Wyo. files suit to force BLM to manage wild horses
December 12, 2014
The State of Wyoming filed suit against the United States Department of the Interior and the United States Bureau of Land Management (BLM) over the federal government's failure to appropriately manage wild horses in Wyoming. Wyoming announced its intent to sue in August.
"The lawsuit asks the court to force the BLM to manage wild horses in Wyoming as required by the Wild Free-Roaming Horses and Burros Act," Governor Mead said. "It is my belief, and the belief of other western governors, that the BLM does not have the resources to manage wild horses effectively. By filing suit it sends a message that wild horse management is a priority and the BLM must be provided the funding necessary to manage them."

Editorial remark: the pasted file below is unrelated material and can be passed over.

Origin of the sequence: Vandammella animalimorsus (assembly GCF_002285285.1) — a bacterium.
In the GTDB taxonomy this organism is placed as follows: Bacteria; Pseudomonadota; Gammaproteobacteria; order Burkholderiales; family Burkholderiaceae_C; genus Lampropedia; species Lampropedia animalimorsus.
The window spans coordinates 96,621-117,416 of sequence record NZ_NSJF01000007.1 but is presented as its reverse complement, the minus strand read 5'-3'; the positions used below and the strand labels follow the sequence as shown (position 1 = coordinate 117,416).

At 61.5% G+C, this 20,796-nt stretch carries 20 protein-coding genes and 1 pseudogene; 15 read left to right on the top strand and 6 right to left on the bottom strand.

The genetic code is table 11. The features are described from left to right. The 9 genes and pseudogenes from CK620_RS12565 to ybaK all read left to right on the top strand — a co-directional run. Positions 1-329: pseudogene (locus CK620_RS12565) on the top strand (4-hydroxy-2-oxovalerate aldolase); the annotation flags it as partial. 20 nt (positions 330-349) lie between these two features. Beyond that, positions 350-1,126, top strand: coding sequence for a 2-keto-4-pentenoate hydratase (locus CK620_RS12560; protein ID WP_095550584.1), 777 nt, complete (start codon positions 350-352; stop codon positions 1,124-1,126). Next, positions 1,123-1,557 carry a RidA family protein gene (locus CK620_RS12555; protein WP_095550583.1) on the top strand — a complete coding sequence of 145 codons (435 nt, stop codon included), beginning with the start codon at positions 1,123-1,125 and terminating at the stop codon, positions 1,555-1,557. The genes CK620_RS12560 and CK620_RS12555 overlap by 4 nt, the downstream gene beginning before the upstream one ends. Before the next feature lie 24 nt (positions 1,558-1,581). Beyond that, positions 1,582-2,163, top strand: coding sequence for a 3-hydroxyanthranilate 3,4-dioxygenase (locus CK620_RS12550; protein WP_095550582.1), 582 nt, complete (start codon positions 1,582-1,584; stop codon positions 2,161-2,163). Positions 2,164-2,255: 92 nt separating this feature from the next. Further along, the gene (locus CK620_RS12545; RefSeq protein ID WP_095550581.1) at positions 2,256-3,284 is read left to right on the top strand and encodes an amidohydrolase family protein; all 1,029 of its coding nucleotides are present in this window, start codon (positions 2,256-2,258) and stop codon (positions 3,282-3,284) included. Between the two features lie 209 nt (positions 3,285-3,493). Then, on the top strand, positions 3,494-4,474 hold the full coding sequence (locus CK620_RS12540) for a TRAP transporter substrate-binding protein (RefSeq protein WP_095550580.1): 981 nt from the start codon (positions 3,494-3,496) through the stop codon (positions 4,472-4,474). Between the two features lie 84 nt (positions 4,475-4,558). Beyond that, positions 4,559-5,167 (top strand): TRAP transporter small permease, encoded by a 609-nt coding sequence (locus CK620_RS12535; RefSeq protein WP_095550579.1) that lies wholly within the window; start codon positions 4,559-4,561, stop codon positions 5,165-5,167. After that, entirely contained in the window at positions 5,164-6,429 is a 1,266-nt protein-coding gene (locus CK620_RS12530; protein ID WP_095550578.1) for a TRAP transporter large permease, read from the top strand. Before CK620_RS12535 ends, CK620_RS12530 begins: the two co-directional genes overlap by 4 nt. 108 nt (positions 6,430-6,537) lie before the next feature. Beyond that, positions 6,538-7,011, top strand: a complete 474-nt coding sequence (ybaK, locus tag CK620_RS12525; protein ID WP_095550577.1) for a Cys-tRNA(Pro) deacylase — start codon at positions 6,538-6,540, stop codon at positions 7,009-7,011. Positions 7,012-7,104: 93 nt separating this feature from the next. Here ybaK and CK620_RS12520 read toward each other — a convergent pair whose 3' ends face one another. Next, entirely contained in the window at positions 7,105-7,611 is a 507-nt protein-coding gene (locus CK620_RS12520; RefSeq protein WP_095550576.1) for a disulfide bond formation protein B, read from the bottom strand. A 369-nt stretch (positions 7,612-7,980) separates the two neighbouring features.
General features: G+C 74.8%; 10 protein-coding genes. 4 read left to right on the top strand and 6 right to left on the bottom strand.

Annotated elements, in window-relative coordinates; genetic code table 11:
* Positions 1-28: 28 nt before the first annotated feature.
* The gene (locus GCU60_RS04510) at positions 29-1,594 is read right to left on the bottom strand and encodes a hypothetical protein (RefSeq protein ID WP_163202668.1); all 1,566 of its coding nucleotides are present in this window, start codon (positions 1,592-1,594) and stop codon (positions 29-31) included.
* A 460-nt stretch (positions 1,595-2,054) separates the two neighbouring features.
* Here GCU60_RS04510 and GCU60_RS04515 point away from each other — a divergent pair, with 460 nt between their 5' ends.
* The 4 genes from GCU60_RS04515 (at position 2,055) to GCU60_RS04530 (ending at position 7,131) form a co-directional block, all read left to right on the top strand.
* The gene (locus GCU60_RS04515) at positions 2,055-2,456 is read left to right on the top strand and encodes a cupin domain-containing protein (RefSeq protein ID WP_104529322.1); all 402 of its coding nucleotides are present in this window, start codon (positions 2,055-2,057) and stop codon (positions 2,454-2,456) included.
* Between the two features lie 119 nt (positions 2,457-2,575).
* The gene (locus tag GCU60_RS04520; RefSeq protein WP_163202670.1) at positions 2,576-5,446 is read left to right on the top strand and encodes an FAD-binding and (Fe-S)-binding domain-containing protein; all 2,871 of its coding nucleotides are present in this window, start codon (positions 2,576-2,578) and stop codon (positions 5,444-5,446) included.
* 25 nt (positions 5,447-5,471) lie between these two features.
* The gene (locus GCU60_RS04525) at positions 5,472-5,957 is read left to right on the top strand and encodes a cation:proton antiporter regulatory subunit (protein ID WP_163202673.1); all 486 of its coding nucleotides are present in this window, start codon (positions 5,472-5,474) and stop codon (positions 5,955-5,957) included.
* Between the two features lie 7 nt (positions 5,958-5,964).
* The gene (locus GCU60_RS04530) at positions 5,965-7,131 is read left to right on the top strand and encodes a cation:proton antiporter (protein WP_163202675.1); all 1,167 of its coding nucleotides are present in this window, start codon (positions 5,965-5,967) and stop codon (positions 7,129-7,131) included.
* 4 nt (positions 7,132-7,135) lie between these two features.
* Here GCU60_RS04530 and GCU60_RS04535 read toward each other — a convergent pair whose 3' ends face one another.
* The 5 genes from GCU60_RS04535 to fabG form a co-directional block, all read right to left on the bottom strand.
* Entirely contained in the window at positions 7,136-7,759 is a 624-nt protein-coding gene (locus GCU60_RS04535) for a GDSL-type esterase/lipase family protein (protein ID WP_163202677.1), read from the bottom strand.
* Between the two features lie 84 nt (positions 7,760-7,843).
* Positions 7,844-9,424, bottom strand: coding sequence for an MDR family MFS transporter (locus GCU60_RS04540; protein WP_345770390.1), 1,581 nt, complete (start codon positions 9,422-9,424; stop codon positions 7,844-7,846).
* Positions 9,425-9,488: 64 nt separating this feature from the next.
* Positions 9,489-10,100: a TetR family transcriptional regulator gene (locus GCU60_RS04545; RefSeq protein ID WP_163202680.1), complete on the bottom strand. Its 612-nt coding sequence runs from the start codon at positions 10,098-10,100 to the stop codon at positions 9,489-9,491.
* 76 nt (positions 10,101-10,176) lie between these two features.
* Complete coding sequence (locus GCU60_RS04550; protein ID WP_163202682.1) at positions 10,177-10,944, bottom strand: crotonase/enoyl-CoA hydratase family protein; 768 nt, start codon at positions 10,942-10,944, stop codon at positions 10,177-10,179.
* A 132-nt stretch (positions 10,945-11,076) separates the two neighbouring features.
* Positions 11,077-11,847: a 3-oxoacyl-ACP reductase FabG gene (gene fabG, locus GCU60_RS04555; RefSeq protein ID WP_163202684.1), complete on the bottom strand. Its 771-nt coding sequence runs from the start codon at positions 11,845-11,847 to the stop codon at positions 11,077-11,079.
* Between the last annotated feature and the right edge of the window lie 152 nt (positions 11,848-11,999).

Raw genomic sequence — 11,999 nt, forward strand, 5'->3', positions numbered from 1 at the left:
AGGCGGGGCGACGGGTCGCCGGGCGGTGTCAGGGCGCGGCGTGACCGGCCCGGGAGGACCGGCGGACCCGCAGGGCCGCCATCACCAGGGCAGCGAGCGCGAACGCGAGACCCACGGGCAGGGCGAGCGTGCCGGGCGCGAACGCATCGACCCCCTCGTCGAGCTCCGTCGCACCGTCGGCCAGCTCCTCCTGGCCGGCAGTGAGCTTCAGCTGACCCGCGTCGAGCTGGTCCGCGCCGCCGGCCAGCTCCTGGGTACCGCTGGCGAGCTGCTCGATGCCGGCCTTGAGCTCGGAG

The Wild Free-Roaming Horses and Burros Act requires the BLM to manage wild horses below previously set appropriate levels and to remove excess horses when populations exceed those levels. Herds will continue to exponentially grow beyond what the BLM determined is ecologically appropriate for each herd management area (HMA). These herds have population growth rates that range from as low as 25% to as high as 58% each year. Horses often stray from HMA onto state and private land.
"Excess wild horses in Wyoming can harm the habitats used by other wildlife species, including sage-grouse, antelope, deer and elk," Governor Mead said. "Overgrazing caused by overpopulation threatens all animals including horses."
The states Petition for Review is available on the Attorney General's website here.
–Office of Governor Mead